God Almighty here I am Am I where I ought to be I've begun to soon descend Like the sun into the sea And I thank my lucky stars From here to eternity For the artist that you are And the man you made of me.
(from "Feeling Mortal," by Kris Kristofferson)
I was 16 when I first heard Kris Kristofferson, via his appearance on the Johnny Cash television show, and shortly after that I bought my first Kristofferson album -- "The Silver Tongued Devil And I." Forty-plus years down the road, I can still remember how those early songs cut straight to the heart of it, and were more honest and real to me than anything I had previously heard.
A couple dozen recordings and all those movie roles later, Kristofferson's newest CD "Feeling Mortal" is no exception. Straight to the heart, with simple melodies and the truth is the combination that has made the Kristofferson catalog an American musical treasure, and the legendary songwriter the standard by which others are measured.
The new CD is the first offering on Kristofferson's newly created independent KK Records label, and it takes a bold look at where he stands today as an artist and human being. I recently had the privilege of asking the Country Music Hall of Fame member a few questions about his newest release.
TRUE BLUE: "Feeling Mortal," in spite of the title, takes a look back with pride, while taking stock of the present with gratitude, and takes a peek around the bend with confidence. Going back to 1965, can you describe what your thoughts were when you decided to turn south on the highway to Nashville, rather than heading on east to West Point to teach literature? KRISTOFFERSON: After many years of education and five years in the Army, I was exhilarated by the freedom of being a creative artist. TRUE BLUE: Your songs "Pilgrim, Chapter 33" and "Ramblin' Jack" are like virtual bookends that validate each other. In that respect, what would you say are the basic principles that have guided you on your path as a songwriter? KRISTOFFERSON: Tell the truth as vividly, honestly and creatively as you can TRUE BLUE: You chose to include two songs from very early in your career on the new CD -- "Stairway To The Bottom" and "My Heart Was The Last One To Know." While both of these songs sound completely at home on "Feeling Mortal," is there any particular reason you chose these two? KRISTOFFERSON: They have always seemed to me to embody the heart and soul of the music I had committed my life to making, and I felt like they belonged in this scrapbook of this portion of the journey. TRUE BLUE: Remembering your own struggle in breaking in to the Nashville songwriters market, and how the industry has changed in years passed, what advice would you give to songwriters looking to make their mark on the music scene today? KRISTOFFERSON: I have no idea what it takes to make your mark on the music scene today. If you're in it for the love, the money doesn't matter. TRUE BLUE: The new song "Bread For The Body" seems to define what really does and doesn't matter for the songwriter and artist, but what were you saying in the phrase "life is a song for the dying to sing."? KRISTOFFERSON: It should be lived with all the heart and soul you can muster. TRUE BLUE: Did "Castaway" echo back to your days piloting a chopper with the National Guard, when you were still trying to get your bearings as a songwriter and artist? KRISTOFFERSON: It was while piloting a helicopter for Petroleum Helicopters, Inc. (PHI) on offshore oil rigs in the Gulf of Mexico. TRUE BLUE: You've performed over the past several years as a solo, as well as doing some double bills with Merle Haggard. Do you plan to tour in support of "Feeling Mortal" with a group? KRISTOFFERSON: No, I perform by myself. TRUE BLUE: Is there anything you'd like to mention about the folks who backed you on the new CD? KRISTOFFERSON: Don Was is truly in sync with the heart and the soul of the music and the musicians he's working with. I've had the good fortune to have Don in my corner for decades.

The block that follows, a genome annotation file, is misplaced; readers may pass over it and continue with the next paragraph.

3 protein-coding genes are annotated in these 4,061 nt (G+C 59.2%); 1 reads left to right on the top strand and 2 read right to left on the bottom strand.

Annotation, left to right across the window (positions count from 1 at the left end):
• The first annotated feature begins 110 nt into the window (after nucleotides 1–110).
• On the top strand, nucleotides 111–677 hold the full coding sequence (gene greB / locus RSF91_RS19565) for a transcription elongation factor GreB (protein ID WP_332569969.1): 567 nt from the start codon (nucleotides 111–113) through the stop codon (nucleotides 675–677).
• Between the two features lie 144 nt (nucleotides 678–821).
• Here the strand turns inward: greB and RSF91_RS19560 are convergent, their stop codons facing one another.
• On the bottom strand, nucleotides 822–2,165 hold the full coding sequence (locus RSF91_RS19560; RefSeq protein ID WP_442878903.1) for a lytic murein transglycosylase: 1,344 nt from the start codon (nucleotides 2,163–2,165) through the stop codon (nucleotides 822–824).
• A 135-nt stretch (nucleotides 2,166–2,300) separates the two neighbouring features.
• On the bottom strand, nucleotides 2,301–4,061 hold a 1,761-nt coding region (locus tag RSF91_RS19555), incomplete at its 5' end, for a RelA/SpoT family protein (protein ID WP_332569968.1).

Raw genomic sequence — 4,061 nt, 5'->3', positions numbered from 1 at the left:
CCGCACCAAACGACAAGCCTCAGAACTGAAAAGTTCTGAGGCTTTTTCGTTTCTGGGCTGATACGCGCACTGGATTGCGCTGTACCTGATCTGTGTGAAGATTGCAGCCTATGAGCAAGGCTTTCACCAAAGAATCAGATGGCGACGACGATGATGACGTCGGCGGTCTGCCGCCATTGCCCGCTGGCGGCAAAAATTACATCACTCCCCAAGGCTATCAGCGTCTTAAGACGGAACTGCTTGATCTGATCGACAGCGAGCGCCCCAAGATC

Kris Kristofferson answers were as direct as the picture that comes to mind with the lyric "in the park I saw a Daddy, with a laughin' little girl that he was swingin'." from "Sunday Morning Coming Down." The songwriter's voice is seasoned by the years, but the heart, soul, passion and power of the songs remains a constant.
Today is Wednesday, March 12, the 71st day of 2014. There are 294 days left in the year. 1864 -- 150 years ago: Soldiers from the barracks on the Arsenal manage to elude the vigilance of the guard nearly every day and come to town armed. In the hands of excited and perhaps intoxicated men, these weapons are dangerous. 1889 -- 125 years ago: Manufacturing's merchants and professional men of Moline were petitioning the Western Union Telegraph company to establish a telegraph office in the business area of the city. 1914 -- 100 years ago: Three Rock Island students, the Misses Eleanor Cleaveland, Dorothy McCabe and Ruth West, escaped injury when fire destroyed College Hall at Wellesley College in Massachusetts. 1939 -- 75 years ago: The Daughters of Union Veterans of the Civil War gave a party for William H. Stremmel, the only survivor of John Buford Post 243, GAR. 1964 -- 50 years ago: The East Moline Grade School Board of Education last night granted salary increases totaling about $47,000 to teachers and staff members. 1989 -- 25 years ago: Five champion spellers from the Rock Island/Milan School district were selected after competition this week at Modern Woodmen of America. Winners are Sarah Cottay, Christopher Gilbrich, Jared Vogele, Kedric Roper and Kenny Stevenson.